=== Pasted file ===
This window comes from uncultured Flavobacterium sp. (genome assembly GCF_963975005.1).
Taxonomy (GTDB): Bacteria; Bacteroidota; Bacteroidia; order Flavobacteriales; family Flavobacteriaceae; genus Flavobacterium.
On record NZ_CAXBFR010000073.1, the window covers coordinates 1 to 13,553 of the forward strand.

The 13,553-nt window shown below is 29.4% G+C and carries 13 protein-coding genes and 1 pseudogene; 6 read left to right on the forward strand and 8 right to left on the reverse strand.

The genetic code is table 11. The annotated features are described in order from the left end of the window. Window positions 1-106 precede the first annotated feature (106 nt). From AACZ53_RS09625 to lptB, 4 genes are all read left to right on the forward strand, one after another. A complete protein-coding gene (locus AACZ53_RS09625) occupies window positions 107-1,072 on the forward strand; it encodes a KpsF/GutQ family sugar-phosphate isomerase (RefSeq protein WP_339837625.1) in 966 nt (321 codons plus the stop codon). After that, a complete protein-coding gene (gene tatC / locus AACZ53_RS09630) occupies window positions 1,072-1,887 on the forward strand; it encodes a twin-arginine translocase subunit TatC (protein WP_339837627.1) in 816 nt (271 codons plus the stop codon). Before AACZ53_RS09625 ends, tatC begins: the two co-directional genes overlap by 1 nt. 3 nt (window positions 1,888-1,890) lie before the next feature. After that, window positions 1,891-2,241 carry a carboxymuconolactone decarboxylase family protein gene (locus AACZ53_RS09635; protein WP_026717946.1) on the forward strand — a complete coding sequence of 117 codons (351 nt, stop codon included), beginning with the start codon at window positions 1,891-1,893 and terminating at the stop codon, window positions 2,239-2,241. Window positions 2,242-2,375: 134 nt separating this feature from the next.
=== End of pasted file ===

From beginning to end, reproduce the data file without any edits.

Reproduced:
This window comes from uncultured Flavobacterium sp. (genome assembly GCF_963975005.1).
Taxonomy (GTDB): Bacteria; Bacteroidota; Bacteroidia; order Flavobacteriales; family Flavobacteriaceae; genus Flavobacterium.
On record NZ_CAXBFR010000073.1, the window covers coordinates 1 to 13,553 of the forward strand.

The 13,553-nt window shown below is 29.4% G+C and carries 13 protein-coding genes and 1 pseudogene; 6 read left to right on the forward strand and 8 right to left on the reverse strand.

The genetic code is table 11. The annotated features are described in order from the left end of the window. Window positions 1-106 precede the first annotated feature (106 nt). From AACZ53_RS09625 to lptB, 4 genes are all read left to right on the forward strand, one after another. A complete protein-coding gene (locus AACZ53_RS09625) occupies window positions 107-1,072 on the forward strand; it encodes a KpsF/GutQ family sugar-phosphate isomerase (RefSeq protein WP_339837625.1) in 966 nt (321 codons plus the stop codon). After that, a complete protein-coding gene (gene tatC / locus AACZ53_RS09630) occupies window positions 1,072-1,887 on the forward strand; it encodes a twin-arginine translocase subunit TatC (protein WP_339837627.1) in 816 nt (271 codons plus the stop codon). Before AACZ53_RS09625 ends, tatC begins: the two co-directional genes overlap by 1 nt. 3 nt (window positions 1,888-1,890) lie before the next feature. After that, window positions 1,891-2,241 carry a carboxymuconolactone decarboxylase family protein gene (locus AACZ53_RS09635; protein WP_026717946.1) on the forward strand — a complete coding sequence of 117 codons (351 nt, stop codon included), beginning with the start codon at window positions 1,891-1,893 and terminating at the stop codon, window positions 2,239-2,241. Window positions 2,242-2,375: 134 nt separating this feature from the next.